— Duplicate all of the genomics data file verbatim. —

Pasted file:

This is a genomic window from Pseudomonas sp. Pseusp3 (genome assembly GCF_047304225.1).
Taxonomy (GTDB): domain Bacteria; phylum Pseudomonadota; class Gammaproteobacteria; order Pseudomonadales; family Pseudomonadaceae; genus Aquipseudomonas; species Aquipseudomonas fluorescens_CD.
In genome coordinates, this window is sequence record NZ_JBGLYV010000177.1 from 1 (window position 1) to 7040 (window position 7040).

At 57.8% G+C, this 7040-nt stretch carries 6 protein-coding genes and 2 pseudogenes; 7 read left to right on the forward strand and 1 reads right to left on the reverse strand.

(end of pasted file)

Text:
This is a genomic window from Pseudomonas sp. Pseusp3 (genome assembly GCF_047304225.1).
Taxonomy (GTDB): domain Bacteria; phylum Pseudomonadota; class Gammaproteobacteria; order Pseudomonadales; family Pseudomonadaceae; genus Aquipseudomonas; species Aquipseudomonas fluorescens_CD.
In genome coordinates, this window is sequence record NZ_JBGLYV010000177.1 from 1 (window position 1) to 7040 (window position 7040).

At 57.8% G+C, this 7040-nt stretch carries 6 protein-coding genes and 2 pseudogenes; 7 read left to right on the forward strand and 1 reads right to left on the reverse strand.